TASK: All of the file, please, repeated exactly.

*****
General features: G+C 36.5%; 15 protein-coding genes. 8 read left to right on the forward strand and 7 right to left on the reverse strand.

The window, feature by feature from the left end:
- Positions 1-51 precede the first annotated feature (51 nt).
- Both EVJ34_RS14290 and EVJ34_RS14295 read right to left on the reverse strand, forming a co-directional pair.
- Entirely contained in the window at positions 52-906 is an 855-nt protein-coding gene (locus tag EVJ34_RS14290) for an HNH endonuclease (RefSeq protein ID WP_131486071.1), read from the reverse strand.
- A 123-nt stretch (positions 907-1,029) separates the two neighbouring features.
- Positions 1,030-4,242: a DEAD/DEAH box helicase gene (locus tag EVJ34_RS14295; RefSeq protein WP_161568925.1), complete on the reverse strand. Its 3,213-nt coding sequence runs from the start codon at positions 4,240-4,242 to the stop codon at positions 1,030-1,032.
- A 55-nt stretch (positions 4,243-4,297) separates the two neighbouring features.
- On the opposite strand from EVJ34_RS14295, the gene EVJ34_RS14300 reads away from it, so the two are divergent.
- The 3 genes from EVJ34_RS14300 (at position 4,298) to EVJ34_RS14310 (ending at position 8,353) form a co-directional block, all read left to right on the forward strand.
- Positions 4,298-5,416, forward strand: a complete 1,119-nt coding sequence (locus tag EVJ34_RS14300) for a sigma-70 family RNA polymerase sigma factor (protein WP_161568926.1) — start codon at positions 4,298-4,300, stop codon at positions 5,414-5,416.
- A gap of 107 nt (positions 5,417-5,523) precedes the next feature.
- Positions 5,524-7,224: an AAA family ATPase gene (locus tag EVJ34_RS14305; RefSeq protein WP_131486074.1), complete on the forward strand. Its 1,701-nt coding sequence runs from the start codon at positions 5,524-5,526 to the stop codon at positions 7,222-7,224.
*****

General features: G+C 36.5%; 15 protein-coding genes. 8 read left to right on the forward strand and 7 right to left on the reverse strand.

The window, feature by feature from the left end:
- Positions 1-51 precede the first annotated feature (51 nt).
- Both EVJ34_RS14290 and EVJ34_RS14295 read right to left on the reverse strand, forming a co-directional pair.
- Entirely contained in the window at positions 52-906 is an 855-nt protein-coding gene (locus tag EVJ34_RS14290) for an HNH endonuclease (RefSeq protein ID WP_131486071.1), read from the reverse strand.
- A 123-nt stretch (positions 907-1,029) separates the two neighbouring features.
- Positions 1,030-4,242: a DEAD/DEAH box helicase gene (locus tag EVJ34_RS14295; RefSeq protein WP_161568925.1), complete on the reverse strand. Its 3,213-nt coding sequence runs from the start codon at positions 4,240-4,242 to the stop codon at positions 1,030-1,032.
- A 55-nt stretch (positions 4,243-4,297) separates the two neighbouring features.
- On the opposite strand from EVJ34_RS14295, the gene EVJ34_RS14300 reads away from it, so the two are divergent.
- The 3 genes from EVJ34_RS14300 (at position 4,298) to EVJ34_RS14310 (ending at position 8,353) form a co-directional block, all read left to right on the forward strand.
- Positions 4,298-5,416, forward strand: a complete 1,119-nt coding sequence (locus tag EVJ34_RS14300) for a sigma-70 family RNA polymerase sigma factor (protein WP_161568926.1) — start codon at positions 4,298-4,300, stop codon at positions 5,414-5,416.
- A gap of 107 nt (positions 5,417-5,523) precedes the next feature.
- Positions 5,524-7,224: an AAA family ATPase gene (locus tag EVJ34_RS14305; RefSeq protein WP_131486074.1), complete on the forward strand. Its 1,701-nt coding sequence runs from the start codon at positions 5,524-5,526 to the stop codon at positions 7,222-7,224.